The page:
Nunavut power utility to give customers another refund
Average household user could save more than $20 per month
Thanks to continuing low fuel prices, the Qulliq Energy Corp. has decided it can afford to give customers another refund to be applied automatically to their power bills: this time, worth 3.07 cents per kilowatt-hour.
The rebate would apply for six months: between April 1, 2016 and Sept. 30, 2016.
For an average household using 700 kWh per month, that amounts to a saving of $21.50 on each power bill.
George Hickes, the minister responsible for the QEC, has given the corporation’s request to the Utility Rates Review Council, which must examine and recommend final approval of the proposal.
But so the benefits can start flowing to customers right away, the QEC wants the refund request approved now on an interim basis, QEC’s acting president and CEO Jamie Flaherty said in a March 31 letter to Hickes.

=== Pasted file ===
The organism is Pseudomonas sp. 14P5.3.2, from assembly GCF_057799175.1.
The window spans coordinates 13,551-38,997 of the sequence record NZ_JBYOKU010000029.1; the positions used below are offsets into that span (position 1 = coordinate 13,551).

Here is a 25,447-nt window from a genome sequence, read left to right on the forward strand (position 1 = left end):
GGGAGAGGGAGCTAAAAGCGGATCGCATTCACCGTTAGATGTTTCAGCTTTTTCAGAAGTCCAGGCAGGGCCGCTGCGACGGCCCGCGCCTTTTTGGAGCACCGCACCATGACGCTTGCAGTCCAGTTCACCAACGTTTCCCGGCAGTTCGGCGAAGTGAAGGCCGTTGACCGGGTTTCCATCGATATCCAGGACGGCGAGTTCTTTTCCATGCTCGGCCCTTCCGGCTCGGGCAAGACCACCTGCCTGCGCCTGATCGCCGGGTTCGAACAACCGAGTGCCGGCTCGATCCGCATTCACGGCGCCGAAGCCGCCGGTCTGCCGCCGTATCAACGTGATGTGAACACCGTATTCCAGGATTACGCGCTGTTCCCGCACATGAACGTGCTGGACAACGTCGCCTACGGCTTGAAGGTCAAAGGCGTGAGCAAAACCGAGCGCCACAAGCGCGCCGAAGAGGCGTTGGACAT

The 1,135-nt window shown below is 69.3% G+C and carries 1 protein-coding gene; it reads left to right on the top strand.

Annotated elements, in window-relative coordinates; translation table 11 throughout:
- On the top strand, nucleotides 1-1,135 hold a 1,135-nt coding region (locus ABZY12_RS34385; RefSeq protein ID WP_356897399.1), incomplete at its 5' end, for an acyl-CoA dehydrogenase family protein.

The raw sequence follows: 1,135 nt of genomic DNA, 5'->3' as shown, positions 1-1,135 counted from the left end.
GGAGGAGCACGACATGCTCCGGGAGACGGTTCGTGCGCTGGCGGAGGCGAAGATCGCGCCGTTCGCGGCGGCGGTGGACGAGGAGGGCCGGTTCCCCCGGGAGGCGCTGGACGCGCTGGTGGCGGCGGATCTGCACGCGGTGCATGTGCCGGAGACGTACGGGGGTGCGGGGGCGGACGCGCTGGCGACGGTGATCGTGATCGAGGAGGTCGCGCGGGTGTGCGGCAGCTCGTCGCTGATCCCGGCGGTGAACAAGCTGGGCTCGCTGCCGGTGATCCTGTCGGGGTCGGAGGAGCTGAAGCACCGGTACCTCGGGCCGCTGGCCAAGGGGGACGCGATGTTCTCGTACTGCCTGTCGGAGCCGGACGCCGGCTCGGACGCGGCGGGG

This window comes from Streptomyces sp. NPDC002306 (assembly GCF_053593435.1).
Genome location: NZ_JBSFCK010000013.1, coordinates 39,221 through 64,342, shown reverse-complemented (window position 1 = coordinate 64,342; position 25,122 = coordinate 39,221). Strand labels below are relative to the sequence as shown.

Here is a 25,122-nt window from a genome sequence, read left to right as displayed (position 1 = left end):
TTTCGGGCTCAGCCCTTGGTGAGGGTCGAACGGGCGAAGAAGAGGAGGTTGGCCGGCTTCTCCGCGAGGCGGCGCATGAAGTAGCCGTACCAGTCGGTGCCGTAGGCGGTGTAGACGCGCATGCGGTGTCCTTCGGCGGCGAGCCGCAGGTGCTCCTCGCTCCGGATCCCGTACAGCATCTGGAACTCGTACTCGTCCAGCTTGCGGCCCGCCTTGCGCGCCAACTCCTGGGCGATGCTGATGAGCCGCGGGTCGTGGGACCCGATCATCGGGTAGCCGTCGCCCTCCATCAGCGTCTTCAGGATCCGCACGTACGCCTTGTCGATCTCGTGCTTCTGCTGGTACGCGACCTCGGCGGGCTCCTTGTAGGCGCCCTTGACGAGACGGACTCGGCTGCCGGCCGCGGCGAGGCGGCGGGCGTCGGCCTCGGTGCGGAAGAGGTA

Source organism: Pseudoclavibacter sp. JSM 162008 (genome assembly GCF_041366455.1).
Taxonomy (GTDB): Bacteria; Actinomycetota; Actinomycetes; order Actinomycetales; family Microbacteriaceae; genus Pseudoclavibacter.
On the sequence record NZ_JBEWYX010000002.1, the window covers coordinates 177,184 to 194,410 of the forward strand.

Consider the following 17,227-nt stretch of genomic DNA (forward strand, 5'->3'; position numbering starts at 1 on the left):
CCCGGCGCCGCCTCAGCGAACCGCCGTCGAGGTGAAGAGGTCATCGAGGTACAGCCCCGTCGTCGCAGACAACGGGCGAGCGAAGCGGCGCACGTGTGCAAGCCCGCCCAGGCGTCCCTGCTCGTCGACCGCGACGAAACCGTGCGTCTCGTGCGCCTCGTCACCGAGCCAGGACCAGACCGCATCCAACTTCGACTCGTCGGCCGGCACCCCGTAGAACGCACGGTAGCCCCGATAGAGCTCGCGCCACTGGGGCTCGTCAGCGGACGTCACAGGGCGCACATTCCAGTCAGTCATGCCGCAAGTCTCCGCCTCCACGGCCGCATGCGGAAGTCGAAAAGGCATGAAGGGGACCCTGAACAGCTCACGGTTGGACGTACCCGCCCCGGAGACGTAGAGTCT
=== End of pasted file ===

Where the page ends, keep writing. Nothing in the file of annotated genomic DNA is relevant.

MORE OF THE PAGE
The instrument that the QEC is using to pay the refund is called a “fuel stabilization rider.”
The QEC attaches these riders to power bills whenever a special pot of money called the fuel stabilization rate fund rises below or above $1 million.
Over the next six months, the QEC expects that fund to produce a surplus of $2.46 million — hence the refund.
In the past, rate riders always took the form of special surcharges that forced customers to pay more.
For example, a rate rider imposed in June 2013 raised power rates by 3.92 cents per kWh between Dec. 1, 2013 and April 30, 2014.
But all that changed this past November, when declining fuel prices led to QEC announcing a refund of 1.8 cents per kWh.
The refund will not go to public housing tenants.
That’s because, under the Nunavut Housing Corp.’s user pay program, public housing tenants already pay a highly-subsidized low rate of only six cents per kWh.